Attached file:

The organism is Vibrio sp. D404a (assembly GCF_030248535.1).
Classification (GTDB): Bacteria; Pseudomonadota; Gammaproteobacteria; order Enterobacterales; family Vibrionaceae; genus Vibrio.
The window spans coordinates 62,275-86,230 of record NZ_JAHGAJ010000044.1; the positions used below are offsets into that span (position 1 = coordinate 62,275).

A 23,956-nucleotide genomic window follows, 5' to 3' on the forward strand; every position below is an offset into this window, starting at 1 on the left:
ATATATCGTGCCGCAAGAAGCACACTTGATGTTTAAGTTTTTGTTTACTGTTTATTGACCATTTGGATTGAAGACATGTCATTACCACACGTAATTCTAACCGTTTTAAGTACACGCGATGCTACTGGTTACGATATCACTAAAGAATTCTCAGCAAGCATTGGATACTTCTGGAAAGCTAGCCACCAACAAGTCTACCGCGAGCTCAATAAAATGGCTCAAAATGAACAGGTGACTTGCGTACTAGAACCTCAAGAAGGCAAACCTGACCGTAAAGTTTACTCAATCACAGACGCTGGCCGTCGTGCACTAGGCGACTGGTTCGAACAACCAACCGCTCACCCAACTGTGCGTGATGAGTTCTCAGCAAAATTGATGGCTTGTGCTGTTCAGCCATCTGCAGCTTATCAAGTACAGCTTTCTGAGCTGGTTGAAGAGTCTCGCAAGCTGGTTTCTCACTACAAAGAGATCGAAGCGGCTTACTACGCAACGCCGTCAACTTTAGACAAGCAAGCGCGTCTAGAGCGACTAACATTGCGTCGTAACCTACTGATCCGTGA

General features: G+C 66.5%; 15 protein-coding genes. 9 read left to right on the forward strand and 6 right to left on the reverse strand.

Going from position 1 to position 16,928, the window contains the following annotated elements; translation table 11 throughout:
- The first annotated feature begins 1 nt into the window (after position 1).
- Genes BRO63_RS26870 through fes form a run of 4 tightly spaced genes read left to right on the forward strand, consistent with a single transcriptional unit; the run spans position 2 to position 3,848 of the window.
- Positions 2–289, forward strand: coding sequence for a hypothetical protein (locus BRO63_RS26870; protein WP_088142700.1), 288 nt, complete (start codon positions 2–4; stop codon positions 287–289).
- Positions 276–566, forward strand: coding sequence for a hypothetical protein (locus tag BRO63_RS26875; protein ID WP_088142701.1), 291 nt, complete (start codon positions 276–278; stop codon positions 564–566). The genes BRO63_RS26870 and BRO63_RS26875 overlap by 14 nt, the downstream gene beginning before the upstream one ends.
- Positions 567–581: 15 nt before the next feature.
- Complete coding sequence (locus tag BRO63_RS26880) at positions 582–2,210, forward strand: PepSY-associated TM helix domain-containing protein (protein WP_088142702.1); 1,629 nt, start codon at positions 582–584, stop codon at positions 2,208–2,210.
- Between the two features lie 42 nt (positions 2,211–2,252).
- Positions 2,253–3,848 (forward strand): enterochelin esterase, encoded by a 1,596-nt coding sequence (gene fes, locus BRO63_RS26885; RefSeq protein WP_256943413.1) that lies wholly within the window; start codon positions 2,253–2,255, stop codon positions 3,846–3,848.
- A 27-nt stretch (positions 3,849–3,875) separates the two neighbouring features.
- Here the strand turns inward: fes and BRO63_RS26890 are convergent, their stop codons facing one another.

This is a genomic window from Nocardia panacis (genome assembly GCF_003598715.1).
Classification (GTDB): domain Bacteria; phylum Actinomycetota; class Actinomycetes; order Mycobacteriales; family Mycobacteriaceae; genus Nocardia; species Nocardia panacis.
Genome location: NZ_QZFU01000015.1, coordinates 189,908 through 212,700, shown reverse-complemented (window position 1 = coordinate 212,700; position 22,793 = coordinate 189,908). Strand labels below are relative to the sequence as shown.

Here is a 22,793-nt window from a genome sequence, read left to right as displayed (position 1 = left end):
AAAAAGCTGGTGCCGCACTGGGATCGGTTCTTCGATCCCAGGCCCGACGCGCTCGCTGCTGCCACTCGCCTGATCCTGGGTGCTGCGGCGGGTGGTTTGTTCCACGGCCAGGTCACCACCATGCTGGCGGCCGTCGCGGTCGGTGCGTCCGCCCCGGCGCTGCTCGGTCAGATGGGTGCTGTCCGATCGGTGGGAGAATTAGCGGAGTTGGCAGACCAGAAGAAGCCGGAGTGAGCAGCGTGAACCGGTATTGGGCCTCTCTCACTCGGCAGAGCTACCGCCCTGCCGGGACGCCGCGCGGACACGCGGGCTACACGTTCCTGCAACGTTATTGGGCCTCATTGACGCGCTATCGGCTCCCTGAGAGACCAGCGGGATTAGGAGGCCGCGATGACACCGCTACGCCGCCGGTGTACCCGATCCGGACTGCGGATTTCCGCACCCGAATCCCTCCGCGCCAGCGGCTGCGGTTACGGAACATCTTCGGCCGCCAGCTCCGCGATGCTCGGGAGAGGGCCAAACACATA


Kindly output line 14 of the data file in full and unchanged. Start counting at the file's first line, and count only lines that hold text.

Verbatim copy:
- Between the two features lie 42 nt (positions 2,211–2,252).